The Auckland Council is trying to navigate its way to a compromise with its port company over the controversial extensions to Bledisloe Wharf.
Whether a majority of councillors will back an end to the standoff will be tested tomorrow when a possible solution will be debated at an open council meeting.
Ports of Auckland is continuing to build the 92 and 98-metre extensions out into the Waitemata Harbour, despite its owner asking it to stop, pending a study of the port's future.
The port company and council management are understood to have been negotiating alternatives to building both of the extensions, known as B2 and B3, as part of a mix of options.
Publicly, and in ongoing High Court action with opponents of the extensions, the port company has argued that the work cannot be stopped because of construction contracts already let.
Councillors are caught between the need to not unreasonably limit Ports of Auckland's ability to run a business and pressure from vocal opponents, some of whom plan a second protest rally on Sunday.
The council, its investment agency ACIL which manages the port relationship and Ports of Auckland have been locked in negotiations for four weeks since councillors demanded the work stop.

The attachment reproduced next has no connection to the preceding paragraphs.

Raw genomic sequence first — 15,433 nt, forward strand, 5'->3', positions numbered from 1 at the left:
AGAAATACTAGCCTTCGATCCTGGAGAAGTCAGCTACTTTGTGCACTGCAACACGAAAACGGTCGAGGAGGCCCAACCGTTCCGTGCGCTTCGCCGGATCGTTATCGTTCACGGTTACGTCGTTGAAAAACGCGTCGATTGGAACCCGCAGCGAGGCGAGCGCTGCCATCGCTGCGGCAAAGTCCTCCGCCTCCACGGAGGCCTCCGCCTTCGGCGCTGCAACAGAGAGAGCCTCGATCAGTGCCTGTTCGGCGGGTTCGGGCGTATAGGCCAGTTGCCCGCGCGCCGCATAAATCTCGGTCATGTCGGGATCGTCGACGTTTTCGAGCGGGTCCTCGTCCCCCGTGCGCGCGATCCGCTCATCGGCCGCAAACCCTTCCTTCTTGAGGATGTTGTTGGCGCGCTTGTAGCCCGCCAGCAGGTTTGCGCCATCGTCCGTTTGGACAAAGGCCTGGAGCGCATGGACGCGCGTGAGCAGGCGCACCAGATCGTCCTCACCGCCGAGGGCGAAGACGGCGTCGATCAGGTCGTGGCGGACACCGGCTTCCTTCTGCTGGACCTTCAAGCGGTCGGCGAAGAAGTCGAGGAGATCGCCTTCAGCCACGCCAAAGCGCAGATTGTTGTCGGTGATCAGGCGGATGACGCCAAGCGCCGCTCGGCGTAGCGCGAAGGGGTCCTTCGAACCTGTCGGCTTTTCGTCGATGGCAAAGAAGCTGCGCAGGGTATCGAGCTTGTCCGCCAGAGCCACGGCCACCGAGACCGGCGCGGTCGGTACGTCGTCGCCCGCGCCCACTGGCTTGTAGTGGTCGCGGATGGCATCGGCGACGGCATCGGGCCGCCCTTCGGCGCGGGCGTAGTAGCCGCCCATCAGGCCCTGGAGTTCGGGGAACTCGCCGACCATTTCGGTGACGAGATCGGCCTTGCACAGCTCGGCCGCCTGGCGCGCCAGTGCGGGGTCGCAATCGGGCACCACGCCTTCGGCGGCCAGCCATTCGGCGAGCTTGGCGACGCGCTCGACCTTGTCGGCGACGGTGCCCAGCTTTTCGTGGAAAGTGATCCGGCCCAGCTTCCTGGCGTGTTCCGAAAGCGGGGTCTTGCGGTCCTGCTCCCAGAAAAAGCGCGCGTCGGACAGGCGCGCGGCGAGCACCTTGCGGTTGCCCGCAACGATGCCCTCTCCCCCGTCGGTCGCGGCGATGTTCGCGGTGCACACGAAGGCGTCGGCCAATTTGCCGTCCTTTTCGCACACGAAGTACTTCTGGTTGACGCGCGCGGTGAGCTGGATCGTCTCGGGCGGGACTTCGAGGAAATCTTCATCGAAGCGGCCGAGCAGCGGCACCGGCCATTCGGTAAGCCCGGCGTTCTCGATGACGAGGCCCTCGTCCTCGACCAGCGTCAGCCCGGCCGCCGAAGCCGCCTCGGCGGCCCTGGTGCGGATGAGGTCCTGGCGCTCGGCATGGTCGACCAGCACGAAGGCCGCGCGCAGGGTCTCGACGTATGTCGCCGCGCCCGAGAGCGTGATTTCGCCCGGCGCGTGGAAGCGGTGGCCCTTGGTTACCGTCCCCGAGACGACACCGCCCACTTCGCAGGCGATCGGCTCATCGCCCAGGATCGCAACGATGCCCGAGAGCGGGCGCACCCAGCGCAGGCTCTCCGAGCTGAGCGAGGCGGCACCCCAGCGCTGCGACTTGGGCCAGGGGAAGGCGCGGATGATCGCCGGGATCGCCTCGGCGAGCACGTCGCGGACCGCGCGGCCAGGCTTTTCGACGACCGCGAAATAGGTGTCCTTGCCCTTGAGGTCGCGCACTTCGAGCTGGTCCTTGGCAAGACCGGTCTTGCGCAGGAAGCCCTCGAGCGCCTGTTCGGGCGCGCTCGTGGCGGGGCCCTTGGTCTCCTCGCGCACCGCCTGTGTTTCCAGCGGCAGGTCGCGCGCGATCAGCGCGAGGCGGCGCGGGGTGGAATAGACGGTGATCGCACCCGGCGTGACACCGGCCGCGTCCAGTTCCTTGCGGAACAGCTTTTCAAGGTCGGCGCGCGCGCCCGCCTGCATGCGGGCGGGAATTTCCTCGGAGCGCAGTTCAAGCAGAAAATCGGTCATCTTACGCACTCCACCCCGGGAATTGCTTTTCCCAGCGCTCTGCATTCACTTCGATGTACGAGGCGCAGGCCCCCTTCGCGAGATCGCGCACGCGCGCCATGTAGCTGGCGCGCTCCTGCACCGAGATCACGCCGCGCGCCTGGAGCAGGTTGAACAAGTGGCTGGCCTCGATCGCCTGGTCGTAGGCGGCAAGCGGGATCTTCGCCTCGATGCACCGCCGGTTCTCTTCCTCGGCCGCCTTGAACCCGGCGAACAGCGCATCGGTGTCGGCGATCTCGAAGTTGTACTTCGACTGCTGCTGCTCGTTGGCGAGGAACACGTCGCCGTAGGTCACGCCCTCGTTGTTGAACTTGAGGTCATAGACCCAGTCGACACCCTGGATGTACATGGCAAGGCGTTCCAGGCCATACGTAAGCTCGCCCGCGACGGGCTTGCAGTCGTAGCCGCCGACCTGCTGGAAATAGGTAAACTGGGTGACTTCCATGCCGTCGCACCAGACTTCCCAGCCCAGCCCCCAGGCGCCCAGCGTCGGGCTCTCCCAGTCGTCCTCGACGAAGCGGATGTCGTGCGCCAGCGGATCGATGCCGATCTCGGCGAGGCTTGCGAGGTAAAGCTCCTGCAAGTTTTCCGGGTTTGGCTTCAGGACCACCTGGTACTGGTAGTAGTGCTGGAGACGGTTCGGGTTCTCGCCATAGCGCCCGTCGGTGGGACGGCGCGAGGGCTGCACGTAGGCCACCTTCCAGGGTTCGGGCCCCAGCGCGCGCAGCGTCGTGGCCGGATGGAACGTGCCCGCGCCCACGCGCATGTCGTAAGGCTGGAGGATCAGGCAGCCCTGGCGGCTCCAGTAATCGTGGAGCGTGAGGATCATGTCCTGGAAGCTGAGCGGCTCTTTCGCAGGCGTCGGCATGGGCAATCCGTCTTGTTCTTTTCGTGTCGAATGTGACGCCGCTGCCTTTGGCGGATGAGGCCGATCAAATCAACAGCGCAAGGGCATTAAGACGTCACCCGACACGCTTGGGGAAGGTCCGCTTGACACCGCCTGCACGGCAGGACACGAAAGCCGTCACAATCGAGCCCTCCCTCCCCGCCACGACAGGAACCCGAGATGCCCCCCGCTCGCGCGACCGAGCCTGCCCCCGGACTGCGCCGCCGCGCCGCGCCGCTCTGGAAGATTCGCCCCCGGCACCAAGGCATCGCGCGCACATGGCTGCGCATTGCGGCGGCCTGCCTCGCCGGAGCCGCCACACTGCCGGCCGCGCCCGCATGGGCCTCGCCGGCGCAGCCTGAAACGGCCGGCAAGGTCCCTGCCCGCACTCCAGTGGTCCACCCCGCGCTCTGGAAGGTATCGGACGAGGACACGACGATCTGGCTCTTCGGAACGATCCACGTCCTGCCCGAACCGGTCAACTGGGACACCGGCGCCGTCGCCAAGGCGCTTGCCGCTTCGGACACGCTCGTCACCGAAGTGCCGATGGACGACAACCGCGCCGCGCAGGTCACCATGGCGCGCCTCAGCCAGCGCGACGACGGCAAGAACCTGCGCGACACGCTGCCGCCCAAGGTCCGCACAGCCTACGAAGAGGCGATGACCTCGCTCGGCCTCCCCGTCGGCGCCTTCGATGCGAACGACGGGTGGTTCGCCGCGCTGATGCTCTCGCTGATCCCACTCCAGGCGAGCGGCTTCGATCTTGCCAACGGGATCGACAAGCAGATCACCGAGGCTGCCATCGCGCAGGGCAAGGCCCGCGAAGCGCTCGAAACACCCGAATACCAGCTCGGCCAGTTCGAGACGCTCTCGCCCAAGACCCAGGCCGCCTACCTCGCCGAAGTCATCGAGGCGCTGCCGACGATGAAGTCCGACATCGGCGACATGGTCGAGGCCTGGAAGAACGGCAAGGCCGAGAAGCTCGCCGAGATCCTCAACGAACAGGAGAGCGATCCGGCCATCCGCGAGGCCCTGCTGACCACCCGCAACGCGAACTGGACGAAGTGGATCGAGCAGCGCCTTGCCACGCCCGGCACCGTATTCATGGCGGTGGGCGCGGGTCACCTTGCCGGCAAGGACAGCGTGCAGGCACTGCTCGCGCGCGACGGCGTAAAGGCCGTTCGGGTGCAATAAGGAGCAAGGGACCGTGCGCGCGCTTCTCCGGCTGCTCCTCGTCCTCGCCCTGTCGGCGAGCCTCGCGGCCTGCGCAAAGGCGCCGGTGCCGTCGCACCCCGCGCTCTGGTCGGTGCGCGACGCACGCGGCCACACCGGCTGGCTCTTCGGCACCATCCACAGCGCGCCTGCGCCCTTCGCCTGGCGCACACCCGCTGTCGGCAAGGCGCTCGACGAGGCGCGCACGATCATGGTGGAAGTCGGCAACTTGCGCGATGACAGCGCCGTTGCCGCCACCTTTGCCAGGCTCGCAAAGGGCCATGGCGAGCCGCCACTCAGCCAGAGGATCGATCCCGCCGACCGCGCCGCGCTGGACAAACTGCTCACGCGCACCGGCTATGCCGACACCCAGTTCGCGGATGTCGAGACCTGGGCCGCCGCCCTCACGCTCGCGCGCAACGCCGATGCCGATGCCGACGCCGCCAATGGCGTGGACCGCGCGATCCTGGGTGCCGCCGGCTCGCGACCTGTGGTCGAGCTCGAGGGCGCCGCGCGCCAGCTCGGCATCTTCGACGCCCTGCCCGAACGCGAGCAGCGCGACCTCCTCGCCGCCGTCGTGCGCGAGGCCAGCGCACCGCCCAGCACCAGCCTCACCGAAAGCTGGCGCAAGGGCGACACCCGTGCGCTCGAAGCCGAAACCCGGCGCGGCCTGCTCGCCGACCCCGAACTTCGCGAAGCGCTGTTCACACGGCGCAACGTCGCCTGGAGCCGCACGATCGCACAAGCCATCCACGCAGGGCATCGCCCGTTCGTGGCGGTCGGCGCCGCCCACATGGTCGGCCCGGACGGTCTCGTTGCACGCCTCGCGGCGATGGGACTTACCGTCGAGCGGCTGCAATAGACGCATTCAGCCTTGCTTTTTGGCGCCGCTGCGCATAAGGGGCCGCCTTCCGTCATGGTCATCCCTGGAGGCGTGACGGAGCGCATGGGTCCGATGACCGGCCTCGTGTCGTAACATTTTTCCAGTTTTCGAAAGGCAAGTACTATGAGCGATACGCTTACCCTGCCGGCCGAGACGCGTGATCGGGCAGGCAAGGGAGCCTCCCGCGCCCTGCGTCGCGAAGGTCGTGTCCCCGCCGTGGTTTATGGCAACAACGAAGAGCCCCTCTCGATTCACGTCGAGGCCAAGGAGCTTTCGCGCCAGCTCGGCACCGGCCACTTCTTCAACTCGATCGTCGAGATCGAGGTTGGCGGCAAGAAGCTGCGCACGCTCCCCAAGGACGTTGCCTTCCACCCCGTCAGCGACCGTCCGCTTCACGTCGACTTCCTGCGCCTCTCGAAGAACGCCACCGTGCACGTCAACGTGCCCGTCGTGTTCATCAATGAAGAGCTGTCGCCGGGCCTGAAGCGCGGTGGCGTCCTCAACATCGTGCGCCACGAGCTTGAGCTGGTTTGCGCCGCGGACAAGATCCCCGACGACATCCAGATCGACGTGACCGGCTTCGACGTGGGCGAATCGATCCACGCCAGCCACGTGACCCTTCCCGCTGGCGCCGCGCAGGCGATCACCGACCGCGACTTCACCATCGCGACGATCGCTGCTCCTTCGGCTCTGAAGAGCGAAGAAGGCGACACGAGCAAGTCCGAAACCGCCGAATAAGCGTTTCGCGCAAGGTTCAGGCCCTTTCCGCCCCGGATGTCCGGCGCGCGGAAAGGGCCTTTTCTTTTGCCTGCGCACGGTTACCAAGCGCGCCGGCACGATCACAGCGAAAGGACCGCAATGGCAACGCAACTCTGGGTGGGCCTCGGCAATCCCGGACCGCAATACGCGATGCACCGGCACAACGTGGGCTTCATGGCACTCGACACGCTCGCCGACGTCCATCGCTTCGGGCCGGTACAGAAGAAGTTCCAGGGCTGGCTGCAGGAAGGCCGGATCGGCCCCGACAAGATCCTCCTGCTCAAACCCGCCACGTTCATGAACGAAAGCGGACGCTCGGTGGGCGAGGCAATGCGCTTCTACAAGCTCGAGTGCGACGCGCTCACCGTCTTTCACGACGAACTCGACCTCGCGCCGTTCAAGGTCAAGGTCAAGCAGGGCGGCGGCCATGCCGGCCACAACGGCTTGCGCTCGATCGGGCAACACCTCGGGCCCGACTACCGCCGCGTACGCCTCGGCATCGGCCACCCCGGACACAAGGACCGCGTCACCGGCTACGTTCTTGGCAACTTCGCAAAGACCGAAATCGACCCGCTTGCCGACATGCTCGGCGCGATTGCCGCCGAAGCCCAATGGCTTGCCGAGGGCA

Ports of Auckland said it needed the extensions to accommodate longer cargo and cruise ships, which may otherwise be lost to rival ports.
An interview with port chairman Graeme Hawkinson on Radio New Zealand last Friday led to a two hour closed-door briefing being called, which was held yesterday.
Mr Hawkins had indicated the company intended to continue with construction and that the directors had seven or eight legal opinions supporting their position.
Mayor Len Brown expressed his disappointment at the issue being played out in the media.
A survey commissioned by the port company to gauge public opinion has subsequently not been released.
Regardless of the council's ability tomorrow to find some common ground with Ports of Auckland, legal action to try to halt the $22 million project continues.
North Shore resident Carol Banks is asking the Court of Appeal to overturn a High Court decision to not grant an interim injunction immediately halting work.
In yesterday's ruling, Justice Venning decided Ports of Auckland was given insufficient time to present evidence and that the substantive hearing should run alongside another legal challenge being held in early June.
In that challenge the lobby group Urban Auckland will argue that the resource consents issued for the extensions, are invalid.